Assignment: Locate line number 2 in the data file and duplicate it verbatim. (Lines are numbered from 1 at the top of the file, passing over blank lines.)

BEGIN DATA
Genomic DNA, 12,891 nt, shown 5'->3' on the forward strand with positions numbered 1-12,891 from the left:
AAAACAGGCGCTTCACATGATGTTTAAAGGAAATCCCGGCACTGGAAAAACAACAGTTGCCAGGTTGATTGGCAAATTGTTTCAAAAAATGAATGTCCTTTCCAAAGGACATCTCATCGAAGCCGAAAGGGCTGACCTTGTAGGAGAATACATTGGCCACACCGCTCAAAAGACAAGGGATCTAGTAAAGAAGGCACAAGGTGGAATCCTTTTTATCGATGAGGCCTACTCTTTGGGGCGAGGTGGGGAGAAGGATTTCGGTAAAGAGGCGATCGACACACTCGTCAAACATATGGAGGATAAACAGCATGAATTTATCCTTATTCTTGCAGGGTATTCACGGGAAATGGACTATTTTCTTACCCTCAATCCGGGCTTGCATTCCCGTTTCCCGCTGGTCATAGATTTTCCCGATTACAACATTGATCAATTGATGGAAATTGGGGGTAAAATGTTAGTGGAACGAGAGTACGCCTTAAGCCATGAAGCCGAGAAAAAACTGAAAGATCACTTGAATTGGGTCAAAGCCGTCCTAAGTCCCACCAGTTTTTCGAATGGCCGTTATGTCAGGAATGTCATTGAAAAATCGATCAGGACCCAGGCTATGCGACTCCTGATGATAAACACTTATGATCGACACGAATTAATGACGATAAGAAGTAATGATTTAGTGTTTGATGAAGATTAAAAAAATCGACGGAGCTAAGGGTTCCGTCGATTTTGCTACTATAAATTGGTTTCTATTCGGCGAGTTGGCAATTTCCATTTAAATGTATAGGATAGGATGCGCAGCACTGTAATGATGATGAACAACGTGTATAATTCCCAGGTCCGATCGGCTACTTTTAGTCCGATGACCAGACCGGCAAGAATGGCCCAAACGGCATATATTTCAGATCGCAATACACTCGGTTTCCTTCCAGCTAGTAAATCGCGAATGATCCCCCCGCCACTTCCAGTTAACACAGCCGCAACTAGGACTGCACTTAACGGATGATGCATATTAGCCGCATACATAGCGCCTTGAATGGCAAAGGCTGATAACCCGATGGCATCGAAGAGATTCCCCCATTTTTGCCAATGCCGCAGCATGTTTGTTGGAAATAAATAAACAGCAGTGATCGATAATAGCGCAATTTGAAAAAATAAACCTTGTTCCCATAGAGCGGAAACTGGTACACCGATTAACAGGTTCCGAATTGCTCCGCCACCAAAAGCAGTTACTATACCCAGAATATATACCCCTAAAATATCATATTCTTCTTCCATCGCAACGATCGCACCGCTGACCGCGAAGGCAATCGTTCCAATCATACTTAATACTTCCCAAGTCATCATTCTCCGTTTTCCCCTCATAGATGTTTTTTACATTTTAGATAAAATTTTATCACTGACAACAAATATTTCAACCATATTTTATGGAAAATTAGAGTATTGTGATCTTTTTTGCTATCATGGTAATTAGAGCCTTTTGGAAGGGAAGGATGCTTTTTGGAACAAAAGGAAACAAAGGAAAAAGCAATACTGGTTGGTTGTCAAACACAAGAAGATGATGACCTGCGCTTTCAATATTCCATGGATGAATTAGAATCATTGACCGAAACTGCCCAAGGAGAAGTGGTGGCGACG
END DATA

AAAACAGGCGCTTCACATGATGTTTAAAGGAAATCCCGGCACTGGAAAAACAACAGTTGCCAGGTTGATTGGCAAATTGTTTCAAAAAATGAATGTCCTTTCCAAAGGACATCTCATCGAAGCCGAAAGGGCTGACCTTGTAGGAGAATACATTGGCCACACCGCTCAAAAGACAAGGGATCTAGTAAAGAAGGCACAAGGTGGAATCCTTTTTATCGATGAGGCCTACTCTTTGGGGCGAGGTGGGGAGAAGGATTTCGGTAAAGAGGCGATCGACACACTCGTCAAACATATGGAGGATAAACAGCATGAATTTATCCTTATTCTTGCAGGGTATTCACGGGAAATGGACTATTTTCTTACCCTCAATCCGGGCTTGCATTCCCGTTTCCCGCTGGTCATAGATTTTCCCGATTACAACATTGATCAATTGATGGAAATTGGGGGTAAAATGTTAGTGGAACGAGAGTACGCCTTAAGCCATGAAGCCGAGAAAAAACTGAAAGATCACTTGAATTGGGTCAAAGCCGTCCTAAGTCCCACCAGTTTTTCGAATGGCCGTTATGTCAGGAATGTCATTGAAAAATCGATCAGGACCCAGGCTATGCGACTCCTGATGATAAACACTTATGATCGACACGAATTAATGACGATAAGAAGTAATGATTTAGTGTTTGATGAAGATTAAAAAAATCGACGGAGCTAAGGGTTCCGTCGATTTTGCTACTATAAATTGGTTTCTATTCGGCGAGTTGGCAATTTCCATTTAAATGTATAGGATAGGATGCGCAGCACTGTAATGATGATGAACAACGTGTATAATTCCCAGGTCCGATCGGCTACTTTTAGTCCGATGACCAGACCGGCAAGAATGGCCCAAACGGCATATATTTCAGATCGCAATACACTCGGTTTCCTTCCAGCTAGTAAATCGCGAATGATCCCCCCGCCACTTCCAGTTAACACAGCCGCAACTAGGACTGCACTTAACGGATGATGCATATTAGCCGCATACATAGCGCCTTGAATGGCAAAGGCTGATAACCCGATGGCATCGAAGAGATTCCCCCATTTTTGCCAATGCCGCAGCATGTTTGTTGGAAATAAATAAACAGCAGTGATCGATAATAGCGCAATTTGAAAAAATAAACCTTGTTCCCATAGAGCGGAAACTGGTACACCGATTAACAGGTTCCGAATTGCTCCGCCACCAAAAGCAGTTACTATACCCAGAATATATACCCCTAAAATATCATATTCTTCTTCCATCGCAACGATCGCACCGCTGACCGCGAAGGCAATCGTTCCAATCATACTTAATACTTCCCAAGTCATCATTCTCCGTTTTCCCCTCATAGATGTTTTTTACATTTTAGATAAAATTTTATCACTGACAACAAATATTTCAACCATATTTTATGGAAAATTAGAGTATTGTGATCTTTTTTGCTATCATGGTAATTAGAGCCTTTTGGAAGGGAAGGATGCTTTTTGGAACAAAAGGAAACAAAGGAAAAAGCAATACTGGTTGGTTGTCAAACACAAGAAGATGATGACCTGCGCTTTCAATATTCCATGGATGAATTAGAATCATTGACCGAAACTGCCCAAGGAGAAGTGGTGGCGACG